Our Coaching Values Part 2

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Unintentional Consequences

“Sports can team with ethics and character and spirituality; virtuous coaching can integrate the body with the heart, the mind, and the soul. But, as my first memory shows, sports can also beat up young people and break them down so profoundly that they barely recover as adults.”

—Joe Ehrmann

I never intended for it to be like this. And, I don’t think many coaches intend for sports to be the way they currently are. Our problem is that we aren’t intentional, and if we want sports to be a platform for good, then we have to be intentional.

Now, if you had asked me what I valued most in coaching, I would have named qualities like selflessness, hard work, toughness, and respect. And, every off-season, I promised to make the personal character of my players my foremost priority. But, I hadn’t made it a priority.

For example, I used team trips—like my team trip to Florida—as a great opportunity to develop my team by playing against new competition and building team chemistry.

But, I never fully realized the most important opportunities on a trip like this for a coach to teach and build character: Respect for their teammates, responsibility for themselves, and appreciation—not entitlement—for the opportunities they have. As I sat in the house, looking out over my team, I knew I needed to start approaching athletics differently and asking how I could lead those young men to become better people, not just improve their performance.

The challenge facing us in coaching is that society measures success in sports by winning championships, earning college scholarships, and getting paid to play the game. In most circles, it has little to do with enjoyment, service to others, or sacrificing for the greater good.

Our sporting culture values player development—not personal development. Does the world need better athletes? Nope. The world needs more kind, grateful, and selfless people. It needs more men and women of character. Character is what truly lasts at the end of a season or at the end an athletic career.

By the end of my trip, I knew it was time to reexamine my values. It was time to start investing in what really mattered.

Clearly-Defined Values

“We become rejuvenated when we step out of the business of coaching and take time to reflect on the values and virtues that inspire and motivate us to coach.”

—Joe Ehrmann

Let me emphasize that this is just a step in the internal process. It doesn’t end here, but it is an important step to discovering who we are as coaches.


Values are the link between our purpose and our actions. Our purpose guides our values, and our values will guide our behaviors.

Let’s look at this in the case of John Wooden. Wooden’s purpose can be found in his famous definition of success: Success is the peace of mind which is a direct result of the self-satisfaction in knowing you did the best of which you are capable of becoming.”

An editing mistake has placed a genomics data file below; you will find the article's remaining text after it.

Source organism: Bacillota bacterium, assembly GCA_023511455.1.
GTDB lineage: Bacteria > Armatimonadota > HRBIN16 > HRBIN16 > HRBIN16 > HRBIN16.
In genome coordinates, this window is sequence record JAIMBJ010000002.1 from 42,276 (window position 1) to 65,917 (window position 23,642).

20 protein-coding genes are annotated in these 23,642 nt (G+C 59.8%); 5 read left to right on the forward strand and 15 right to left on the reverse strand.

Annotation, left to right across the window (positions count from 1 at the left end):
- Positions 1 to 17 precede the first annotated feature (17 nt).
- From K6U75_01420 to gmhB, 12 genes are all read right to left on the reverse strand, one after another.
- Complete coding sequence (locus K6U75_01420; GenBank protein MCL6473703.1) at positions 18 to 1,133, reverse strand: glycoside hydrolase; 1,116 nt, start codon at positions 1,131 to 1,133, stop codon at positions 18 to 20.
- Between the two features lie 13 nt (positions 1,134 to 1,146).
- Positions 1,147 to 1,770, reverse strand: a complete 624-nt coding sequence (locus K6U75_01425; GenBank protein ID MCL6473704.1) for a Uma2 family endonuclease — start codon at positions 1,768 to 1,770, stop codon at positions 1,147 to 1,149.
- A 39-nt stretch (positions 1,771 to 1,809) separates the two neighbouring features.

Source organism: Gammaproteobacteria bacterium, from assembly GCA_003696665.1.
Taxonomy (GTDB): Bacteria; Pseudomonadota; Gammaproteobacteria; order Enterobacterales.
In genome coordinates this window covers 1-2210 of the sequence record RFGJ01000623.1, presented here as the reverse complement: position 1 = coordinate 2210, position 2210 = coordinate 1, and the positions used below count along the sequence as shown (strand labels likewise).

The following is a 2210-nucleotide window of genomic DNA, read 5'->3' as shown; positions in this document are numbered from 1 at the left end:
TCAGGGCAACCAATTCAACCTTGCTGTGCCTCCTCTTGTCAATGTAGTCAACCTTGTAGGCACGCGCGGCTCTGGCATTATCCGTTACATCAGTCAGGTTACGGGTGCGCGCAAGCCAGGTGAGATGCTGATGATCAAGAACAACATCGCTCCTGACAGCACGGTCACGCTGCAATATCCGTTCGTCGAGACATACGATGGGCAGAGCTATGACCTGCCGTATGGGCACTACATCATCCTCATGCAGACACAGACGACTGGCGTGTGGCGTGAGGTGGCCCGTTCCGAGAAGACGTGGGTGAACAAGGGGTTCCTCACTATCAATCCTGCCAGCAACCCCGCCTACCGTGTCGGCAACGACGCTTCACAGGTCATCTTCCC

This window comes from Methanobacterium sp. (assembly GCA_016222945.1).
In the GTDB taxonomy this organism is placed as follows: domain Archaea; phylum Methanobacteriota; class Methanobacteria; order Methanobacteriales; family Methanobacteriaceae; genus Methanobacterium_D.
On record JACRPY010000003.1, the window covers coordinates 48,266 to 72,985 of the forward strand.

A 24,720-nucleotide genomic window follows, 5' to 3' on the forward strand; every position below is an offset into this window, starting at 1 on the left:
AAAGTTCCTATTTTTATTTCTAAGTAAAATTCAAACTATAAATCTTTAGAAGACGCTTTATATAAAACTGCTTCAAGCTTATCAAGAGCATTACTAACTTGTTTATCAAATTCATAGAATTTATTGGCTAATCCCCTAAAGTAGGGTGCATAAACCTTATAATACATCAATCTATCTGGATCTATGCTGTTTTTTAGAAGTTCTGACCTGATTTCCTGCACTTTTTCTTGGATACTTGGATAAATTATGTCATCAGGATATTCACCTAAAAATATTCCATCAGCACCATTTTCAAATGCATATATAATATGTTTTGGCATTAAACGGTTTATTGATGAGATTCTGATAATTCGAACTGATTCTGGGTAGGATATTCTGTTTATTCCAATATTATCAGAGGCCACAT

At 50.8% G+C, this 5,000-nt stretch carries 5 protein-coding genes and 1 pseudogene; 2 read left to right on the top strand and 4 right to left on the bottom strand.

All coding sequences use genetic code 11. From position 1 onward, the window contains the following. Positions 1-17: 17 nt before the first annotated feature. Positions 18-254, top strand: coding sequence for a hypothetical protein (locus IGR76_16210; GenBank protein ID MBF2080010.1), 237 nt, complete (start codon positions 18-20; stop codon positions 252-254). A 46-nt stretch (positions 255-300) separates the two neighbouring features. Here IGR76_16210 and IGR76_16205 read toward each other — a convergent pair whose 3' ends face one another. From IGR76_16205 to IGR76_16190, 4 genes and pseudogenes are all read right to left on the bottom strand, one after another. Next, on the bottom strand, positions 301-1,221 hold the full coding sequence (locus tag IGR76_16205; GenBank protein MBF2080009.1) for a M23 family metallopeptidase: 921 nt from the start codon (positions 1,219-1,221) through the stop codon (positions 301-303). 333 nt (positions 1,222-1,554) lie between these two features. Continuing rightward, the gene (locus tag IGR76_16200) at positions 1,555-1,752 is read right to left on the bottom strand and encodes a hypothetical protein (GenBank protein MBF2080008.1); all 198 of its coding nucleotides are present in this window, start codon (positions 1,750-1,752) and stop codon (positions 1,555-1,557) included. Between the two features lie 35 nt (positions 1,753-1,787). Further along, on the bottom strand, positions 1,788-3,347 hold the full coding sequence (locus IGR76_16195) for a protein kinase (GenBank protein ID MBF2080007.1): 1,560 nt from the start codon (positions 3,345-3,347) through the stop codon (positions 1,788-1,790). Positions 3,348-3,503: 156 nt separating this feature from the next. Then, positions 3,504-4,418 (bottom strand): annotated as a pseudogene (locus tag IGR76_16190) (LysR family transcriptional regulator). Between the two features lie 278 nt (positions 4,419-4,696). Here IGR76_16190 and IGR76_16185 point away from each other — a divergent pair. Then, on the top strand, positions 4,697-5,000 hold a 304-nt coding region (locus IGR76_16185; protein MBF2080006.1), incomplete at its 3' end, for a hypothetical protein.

In his book, Wooden on Leadership, Wooden says his definition of success “became the objective or destination for those I was teaching and coaching.” In other words, this was his purpose.

After his definition of success came his “Pyramid of Success”. John Wooden says he created the “Pyramid of Success” to define the code of conduct and qualities he valued both on and off the court—not just for the people under his leadership, but for himself, as well. The “Pyramid” defined his core values. It was his personal guide. It bridged the gap between his definition of success and his behaviors.

Now, we don’t need to be as creative as John Wooden, but we should have our values clearly defined. The most successful Division One college coach of all time, North Carolina Women’s Soccer Coach Anson Dorrance, has developed his twelve core values. The most successful sports team of all time, The New Zealand All-Blacks Rugby Team, has fifteen core values.

I would argue that we don’t need to have so many! Let’s follow Joe Ehrmann’s example from his book, Inside-Out Coaching. Joe shares that he only has three core values: Empathy, kindness, and service. So, start by defining two or three of your most important values.

Like myself, many coaches wait to define their values until they realize they have spent a long time not living by their values. Now, it’s never too late, but don’t wait until you wake up and realize you have spent years coaching without a map, aimlessly searching for your destination. You know where you want to go. You want to make a difference. Now, you need your map. Whether you create a fancy “Pyramid of Success” or write your values on a beer mat, take the time to be intentional.


  1. Role Model (Coach or Person in Your Life): List the qualities you admire about this person. Pick the top 2-5 qualities. Now, you have 2-5 core values for yourself.
  2. What Drives You Crazy?: Reflect on the qualities of others and yourself that are most upsetting. For example, people being ungrateful.
  3. Recite Your Values: Recite your values on a daily basis. Ask yourself, “How can I actualize these values today?” In the words of Joe Ehrmann, “I continue to wake up each morning, visualizing and reciting my ‘why’, restating my values and virtues—some mornings, robotically, and others, with new meaning and passion—and reading my affirmation.”
  4. Reflect on Your Values: Ask yourself, “In my behaviors today did I live out my values?” For example, in a moment of conflict during practice, did you model love and effort?

-J.P. Nerbun